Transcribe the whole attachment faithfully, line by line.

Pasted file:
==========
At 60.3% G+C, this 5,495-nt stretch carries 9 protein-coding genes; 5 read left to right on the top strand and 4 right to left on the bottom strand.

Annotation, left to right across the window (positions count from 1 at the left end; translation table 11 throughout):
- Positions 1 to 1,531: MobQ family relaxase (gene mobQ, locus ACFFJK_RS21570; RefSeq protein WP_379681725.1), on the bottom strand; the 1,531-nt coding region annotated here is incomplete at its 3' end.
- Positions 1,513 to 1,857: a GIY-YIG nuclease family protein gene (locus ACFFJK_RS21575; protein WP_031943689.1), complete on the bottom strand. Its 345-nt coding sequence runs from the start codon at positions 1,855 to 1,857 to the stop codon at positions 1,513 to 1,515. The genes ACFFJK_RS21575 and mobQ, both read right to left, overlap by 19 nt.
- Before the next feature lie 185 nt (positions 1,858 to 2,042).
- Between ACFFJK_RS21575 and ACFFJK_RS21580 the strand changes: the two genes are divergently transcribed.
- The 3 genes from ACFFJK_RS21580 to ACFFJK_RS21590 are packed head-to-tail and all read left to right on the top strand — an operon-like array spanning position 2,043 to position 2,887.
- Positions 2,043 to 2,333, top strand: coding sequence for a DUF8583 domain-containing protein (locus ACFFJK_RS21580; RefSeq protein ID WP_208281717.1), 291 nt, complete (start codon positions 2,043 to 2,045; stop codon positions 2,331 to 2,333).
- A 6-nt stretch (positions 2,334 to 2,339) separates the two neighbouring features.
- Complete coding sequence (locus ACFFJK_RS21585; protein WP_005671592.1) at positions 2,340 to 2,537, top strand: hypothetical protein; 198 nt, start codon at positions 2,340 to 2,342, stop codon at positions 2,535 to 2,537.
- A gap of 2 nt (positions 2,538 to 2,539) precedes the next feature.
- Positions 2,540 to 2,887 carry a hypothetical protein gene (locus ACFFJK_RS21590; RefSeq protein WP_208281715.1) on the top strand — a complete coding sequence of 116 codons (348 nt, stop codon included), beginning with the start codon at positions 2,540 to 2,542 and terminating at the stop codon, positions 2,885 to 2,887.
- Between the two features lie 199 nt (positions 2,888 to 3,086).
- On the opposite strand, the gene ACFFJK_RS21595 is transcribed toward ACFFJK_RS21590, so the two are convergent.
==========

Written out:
At 60.3% G+C, this 5,495-nt stretch carries 9 protein-coding genes; 5 read left to right on the top strand and 4 right to left on the bottom strand.

Annotation, left to right across the window (positions count from 1 at the left end; translation table 11 throughout):
- Positions 1 to 1,531: MobQ family relaxase (gene mobQ, locus ACFFJK_RS21570; RefSeq protein WP_379681725.1), on the bottom strand; the 1,531-nt coding region annotated here is incomplete at its 3' end.
- Positions 1,513 to 1,857: a GIY-YIG nuclease family protein gene (locus ACFFJK_RS21575; protein WP_031943689.1), complete on the bottom strand. Its 345-nt coding sequence runs from the start codon at positions 1,855 to 1,857 to the stop codon at positions 1,513 to 1,515. The genes ACFFJK_RS21575 and mobQ, both read right to left, overlap by 19 nt.
- Before the next feature lie 185 nt (positions 1,858 to 2,042).
- Between ACFFJK_RS21575 and ACFFJK_RS21580 the strand changes: the two genes are divergently transcribed.
- The 3 genes from ACFFJK_RS21580 to ACFFJK_RS21590 are packed head-to-tail and all read left to right on the top strand — an operon-like array spanning position 2,043 to position 2,887.
- Positions 2,043 to 2,333, top strand: coding sequence for a DUF8583 domain-containing protein (locus ACFFJK_RS21580; RefSeq protein ID WP_208281717.1), 291 nt, complete (start codon positions 2,043 to 2,045; stop codon positions 2,331 to 2,333).
- A 6-nt stretch (positions 2,334 to 2,339) separates the two neighbouring features.
- Complete coding sequence (locus ACFFJK_RS21585; protein WP_005671592.1) at positions 2,340 to 2,537, top strand: hypothetical protein; 198 nt, start codon at positions 2,340 to 2,342, stop codon at positions 2,535 to 2,537.
- A gap of 2 nt (positions 2,538 to 2,539) precedes the next feature.
- Positions 2,540 to 2,887 carry a hypothetical protein gene (locus ACFFJK_RS21590; RefSeq protein WP_208281715.1) on the top strand — a complete coding sequence of 116 codons (348 nt, stop codon included), beginning with the start codon at positions 2,540 to 2,542 and terminating at the stop codon, positions 2,885 to 2,887.
- Between the two features lie 199 nt (positions 2,888 to 3,086).
- On the opposite strand, the gene ACFFJK_RS21595 is transcribed toward ACFFJK_RS21590, so the two are convergent.